Gingrich spoke for about 40 minutes during a regularly scheduled service Sunday morning at First Redeemer Church with about 2,300 people in the audience. The former Pennsylvania senator drew a much larger crowd when he spoke there in the evening a week ago.
Founding Pastor Dr. Richard Lee, a Gingrich supporter, introduced Gingrich as a "true American," with more veiled references to President Barack Obama in his opening remarks.FULL STORY
February 21st, 2012
10:11 PM ET
Editor's note: Tune in Wednesday at 8 p.m. ET for the last presidential debate before Super Tuesday, the CNN/Arizona Republican Party Debate hosted by John King. Follow it on Twitter at #CNNDebate and on Facebook at CNN Politics. For real-time coverage of the Arizona and Michigan primaries, go to CNNPolitics.com or to CNN apps or the CNN mobile site.
By Eric Marrapodi, CNN Belief Blog Co-Editor
Washington (CNN) - "You've got something on your forehead."
Every year on Ash Wednesday it's how the awkward conversation begins. A well meaning co-worker points out a black smudge on someone's forehead, not knowing it's supposed to be there.
The smudge is the imposition of ashes, often on the forehead in the shape of a cross. Ash Wednesday marks the beginning of Lenten season, when Christians take time to prepare for Easter through a time of fasting and prayer. The imposition of ashes nears a holy obligation for many Catholics, although technically it is not.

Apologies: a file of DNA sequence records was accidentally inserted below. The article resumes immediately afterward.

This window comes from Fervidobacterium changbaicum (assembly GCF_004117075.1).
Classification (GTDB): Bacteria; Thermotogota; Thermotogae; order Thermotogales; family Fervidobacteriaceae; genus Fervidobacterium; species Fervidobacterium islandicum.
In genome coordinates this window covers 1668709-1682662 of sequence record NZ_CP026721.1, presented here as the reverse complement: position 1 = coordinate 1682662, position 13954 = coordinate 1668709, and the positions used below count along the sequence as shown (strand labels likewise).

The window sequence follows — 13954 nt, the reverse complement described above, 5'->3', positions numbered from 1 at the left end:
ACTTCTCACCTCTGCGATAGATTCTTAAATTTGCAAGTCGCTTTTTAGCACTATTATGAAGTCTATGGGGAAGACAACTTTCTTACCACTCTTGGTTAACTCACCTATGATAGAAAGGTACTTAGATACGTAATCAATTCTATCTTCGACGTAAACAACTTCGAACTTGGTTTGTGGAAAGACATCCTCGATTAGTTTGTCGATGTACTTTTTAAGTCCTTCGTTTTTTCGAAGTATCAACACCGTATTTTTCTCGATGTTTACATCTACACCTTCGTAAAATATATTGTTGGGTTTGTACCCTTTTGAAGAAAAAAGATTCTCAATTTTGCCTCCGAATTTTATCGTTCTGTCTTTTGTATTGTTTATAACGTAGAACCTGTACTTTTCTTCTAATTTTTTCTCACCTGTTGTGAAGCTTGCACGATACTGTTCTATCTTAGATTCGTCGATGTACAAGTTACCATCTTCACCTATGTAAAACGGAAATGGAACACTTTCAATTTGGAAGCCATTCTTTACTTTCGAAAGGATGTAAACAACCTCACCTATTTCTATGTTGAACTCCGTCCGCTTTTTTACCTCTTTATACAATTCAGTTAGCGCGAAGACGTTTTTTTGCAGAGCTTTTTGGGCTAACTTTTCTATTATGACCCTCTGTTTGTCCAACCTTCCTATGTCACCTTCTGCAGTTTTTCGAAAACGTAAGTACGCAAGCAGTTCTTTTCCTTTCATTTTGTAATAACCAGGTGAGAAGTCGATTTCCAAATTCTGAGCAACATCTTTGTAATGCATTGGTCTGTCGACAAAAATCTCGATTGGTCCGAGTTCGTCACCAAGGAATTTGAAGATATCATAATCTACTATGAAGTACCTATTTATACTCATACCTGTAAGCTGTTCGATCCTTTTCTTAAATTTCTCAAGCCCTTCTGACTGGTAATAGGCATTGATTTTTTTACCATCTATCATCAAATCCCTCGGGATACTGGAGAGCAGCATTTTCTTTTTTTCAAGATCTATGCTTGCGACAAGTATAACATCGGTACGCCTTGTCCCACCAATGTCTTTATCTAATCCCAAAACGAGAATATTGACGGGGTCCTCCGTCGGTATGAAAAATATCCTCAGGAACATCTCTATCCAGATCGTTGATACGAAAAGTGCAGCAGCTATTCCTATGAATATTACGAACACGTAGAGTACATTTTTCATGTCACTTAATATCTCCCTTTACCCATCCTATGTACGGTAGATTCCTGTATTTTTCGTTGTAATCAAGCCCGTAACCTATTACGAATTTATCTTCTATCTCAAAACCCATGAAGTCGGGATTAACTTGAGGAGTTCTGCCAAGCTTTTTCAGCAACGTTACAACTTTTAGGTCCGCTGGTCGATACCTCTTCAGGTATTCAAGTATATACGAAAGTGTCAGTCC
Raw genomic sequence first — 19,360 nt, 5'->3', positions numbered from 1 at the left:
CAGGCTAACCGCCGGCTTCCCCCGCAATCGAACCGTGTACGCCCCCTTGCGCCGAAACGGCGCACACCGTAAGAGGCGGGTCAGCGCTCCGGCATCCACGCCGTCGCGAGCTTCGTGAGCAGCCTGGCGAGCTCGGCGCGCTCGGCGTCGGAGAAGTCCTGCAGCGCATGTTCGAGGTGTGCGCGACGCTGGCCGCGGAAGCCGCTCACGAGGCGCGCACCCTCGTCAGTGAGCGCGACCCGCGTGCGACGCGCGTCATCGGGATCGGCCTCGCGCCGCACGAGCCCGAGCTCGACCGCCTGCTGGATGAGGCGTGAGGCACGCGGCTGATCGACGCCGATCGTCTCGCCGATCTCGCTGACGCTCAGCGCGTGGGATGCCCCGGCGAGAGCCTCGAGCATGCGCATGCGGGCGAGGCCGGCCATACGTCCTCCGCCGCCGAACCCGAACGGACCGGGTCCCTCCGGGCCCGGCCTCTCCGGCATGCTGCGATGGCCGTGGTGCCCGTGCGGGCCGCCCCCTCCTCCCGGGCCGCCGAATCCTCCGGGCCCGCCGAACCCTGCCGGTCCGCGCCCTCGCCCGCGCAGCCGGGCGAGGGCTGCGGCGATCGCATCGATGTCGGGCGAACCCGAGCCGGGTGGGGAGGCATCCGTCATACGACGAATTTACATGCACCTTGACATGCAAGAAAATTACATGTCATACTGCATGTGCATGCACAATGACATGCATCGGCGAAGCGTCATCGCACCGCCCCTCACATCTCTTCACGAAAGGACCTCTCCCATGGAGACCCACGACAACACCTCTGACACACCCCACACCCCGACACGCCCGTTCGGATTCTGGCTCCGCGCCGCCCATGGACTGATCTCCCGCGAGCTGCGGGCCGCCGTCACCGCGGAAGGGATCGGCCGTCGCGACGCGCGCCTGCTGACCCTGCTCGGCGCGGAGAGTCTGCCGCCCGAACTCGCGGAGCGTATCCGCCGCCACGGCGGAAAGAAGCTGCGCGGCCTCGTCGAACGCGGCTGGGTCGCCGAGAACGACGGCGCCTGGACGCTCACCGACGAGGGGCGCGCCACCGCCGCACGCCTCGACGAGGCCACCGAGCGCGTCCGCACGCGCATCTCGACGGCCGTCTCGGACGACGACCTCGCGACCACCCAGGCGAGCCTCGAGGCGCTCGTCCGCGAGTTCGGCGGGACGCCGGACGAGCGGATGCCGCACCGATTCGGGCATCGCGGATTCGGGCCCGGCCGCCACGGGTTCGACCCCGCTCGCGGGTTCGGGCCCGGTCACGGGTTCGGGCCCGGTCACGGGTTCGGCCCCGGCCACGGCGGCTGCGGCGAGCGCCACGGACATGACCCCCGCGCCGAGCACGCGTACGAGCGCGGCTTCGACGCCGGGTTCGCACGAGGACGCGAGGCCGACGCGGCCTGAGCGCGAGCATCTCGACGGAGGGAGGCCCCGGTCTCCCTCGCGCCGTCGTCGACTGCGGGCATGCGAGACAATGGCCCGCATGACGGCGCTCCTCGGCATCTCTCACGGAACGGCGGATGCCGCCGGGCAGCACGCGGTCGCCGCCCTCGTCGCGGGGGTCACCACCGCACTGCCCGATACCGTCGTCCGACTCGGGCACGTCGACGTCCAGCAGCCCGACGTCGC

As two prominent Catholic presidential candidates take to the debate stage for the CNN Republican Presidential Debate in Mesa, Arizona, lots of people are asking will they or won't they wear ashes?
February 1st, 2012
06:55 AM ET
By Dan Merica, CNN
Washington (CNN) – Sen. Marco Rubio has introduced the Religious Freedom Restoration Act of 2012, bringing to the Senate the ever growing charge that President Barack Obama and his administration are violating the rights of religious Americans.
The bill looks to repeal health care reform mandates that “violates religious liberties and conscience rights of faith-based institutions,” Rubio said in a news release.
The main concern from religious organizations has been the Department of Health and Human Services’ decision to finalize plans that would require church-affiliated organizations to offer private health care that would include contraceptives.
“The Obama Administration’s obsession with forcing mandates on the American people has now reached a new low by violating the conscience rights and religious liberties of our people,” said Rubio, a Florida Republican.
January 31st, 2012
12:52 PM ET
By David French, Special to CNN
Editor’s note: David French is a constitutional lawyer, veteran of the Iraq war and the co-author (most recently) of "Why Evangelicals Should Support Mitt Romney (And Feel Good about It!)."